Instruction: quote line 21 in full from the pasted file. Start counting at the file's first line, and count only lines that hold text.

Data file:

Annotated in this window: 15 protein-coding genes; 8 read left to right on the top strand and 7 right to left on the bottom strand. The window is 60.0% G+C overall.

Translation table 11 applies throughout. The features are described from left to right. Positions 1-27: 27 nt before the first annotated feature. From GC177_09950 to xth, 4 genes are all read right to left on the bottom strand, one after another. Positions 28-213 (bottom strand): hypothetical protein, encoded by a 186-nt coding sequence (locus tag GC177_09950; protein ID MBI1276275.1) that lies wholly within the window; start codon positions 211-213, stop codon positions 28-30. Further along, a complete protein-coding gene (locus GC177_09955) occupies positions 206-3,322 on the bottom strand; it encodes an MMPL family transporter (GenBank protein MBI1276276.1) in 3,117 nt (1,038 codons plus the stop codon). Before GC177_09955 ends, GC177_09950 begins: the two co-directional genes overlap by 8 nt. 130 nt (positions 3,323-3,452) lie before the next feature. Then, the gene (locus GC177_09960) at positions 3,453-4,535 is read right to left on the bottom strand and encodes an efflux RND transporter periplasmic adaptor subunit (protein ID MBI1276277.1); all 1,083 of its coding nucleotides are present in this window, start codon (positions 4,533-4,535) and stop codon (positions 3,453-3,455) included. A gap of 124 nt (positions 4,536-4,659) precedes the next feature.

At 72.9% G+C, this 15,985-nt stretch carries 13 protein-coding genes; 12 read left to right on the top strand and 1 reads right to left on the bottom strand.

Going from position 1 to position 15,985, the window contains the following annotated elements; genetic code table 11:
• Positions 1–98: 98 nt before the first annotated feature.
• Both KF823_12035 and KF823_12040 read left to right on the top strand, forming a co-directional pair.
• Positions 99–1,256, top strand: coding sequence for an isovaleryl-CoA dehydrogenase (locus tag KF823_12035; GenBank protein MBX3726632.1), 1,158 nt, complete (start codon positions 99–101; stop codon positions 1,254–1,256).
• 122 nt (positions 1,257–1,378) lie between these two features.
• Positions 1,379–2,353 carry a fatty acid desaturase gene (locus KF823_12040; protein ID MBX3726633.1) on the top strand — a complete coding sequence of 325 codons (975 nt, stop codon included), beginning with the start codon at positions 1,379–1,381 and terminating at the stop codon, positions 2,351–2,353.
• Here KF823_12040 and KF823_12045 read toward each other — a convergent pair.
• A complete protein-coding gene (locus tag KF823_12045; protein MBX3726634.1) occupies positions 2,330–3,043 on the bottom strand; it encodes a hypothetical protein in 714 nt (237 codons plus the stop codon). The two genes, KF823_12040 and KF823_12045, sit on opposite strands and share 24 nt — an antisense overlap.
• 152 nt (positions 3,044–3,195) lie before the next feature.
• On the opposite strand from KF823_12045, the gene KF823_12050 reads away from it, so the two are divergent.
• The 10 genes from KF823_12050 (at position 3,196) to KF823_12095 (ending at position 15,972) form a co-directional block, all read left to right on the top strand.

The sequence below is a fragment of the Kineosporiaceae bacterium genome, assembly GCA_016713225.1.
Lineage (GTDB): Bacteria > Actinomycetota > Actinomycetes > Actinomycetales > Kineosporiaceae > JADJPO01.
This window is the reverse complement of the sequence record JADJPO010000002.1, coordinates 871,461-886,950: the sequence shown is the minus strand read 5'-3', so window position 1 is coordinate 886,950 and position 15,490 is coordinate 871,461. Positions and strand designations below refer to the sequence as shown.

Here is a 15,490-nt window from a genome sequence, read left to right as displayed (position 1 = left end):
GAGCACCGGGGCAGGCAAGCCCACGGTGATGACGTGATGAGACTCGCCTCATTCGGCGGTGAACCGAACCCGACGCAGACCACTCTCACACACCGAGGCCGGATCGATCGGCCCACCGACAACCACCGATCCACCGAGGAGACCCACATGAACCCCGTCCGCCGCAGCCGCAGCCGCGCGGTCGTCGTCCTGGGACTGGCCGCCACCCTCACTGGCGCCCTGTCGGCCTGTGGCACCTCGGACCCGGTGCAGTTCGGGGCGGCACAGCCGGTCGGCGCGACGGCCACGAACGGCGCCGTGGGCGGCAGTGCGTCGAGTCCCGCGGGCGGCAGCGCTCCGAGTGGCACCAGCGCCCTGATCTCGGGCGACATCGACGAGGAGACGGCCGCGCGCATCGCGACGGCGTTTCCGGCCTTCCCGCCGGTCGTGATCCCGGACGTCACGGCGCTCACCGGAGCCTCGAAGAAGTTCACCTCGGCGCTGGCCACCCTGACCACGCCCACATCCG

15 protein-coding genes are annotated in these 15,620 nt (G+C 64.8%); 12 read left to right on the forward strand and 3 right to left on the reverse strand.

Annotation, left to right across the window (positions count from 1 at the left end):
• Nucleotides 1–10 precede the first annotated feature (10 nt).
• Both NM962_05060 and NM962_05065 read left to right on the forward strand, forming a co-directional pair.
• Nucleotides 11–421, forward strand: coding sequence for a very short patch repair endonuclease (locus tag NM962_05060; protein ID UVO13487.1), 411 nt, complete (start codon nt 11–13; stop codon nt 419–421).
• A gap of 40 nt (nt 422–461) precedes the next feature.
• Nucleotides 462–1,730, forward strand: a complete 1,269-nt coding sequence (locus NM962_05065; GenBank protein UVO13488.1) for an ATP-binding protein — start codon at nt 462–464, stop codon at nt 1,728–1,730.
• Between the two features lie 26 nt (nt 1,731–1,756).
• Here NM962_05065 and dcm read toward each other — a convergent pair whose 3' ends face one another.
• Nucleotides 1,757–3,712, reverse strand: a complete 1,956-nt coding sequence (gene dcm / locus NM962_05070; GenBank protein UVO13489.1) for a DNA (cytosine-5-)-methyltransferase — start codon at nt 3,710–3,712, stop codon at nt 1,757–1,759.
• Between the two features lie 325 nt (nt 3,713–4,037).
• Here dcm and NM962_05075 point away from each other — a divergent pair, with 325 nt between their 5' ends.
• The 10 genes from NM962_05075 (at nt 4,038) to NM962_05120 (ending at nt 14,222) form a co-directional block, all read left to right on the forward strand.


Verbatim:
Annotation, left to right across the window (positions count from 1 at the left end):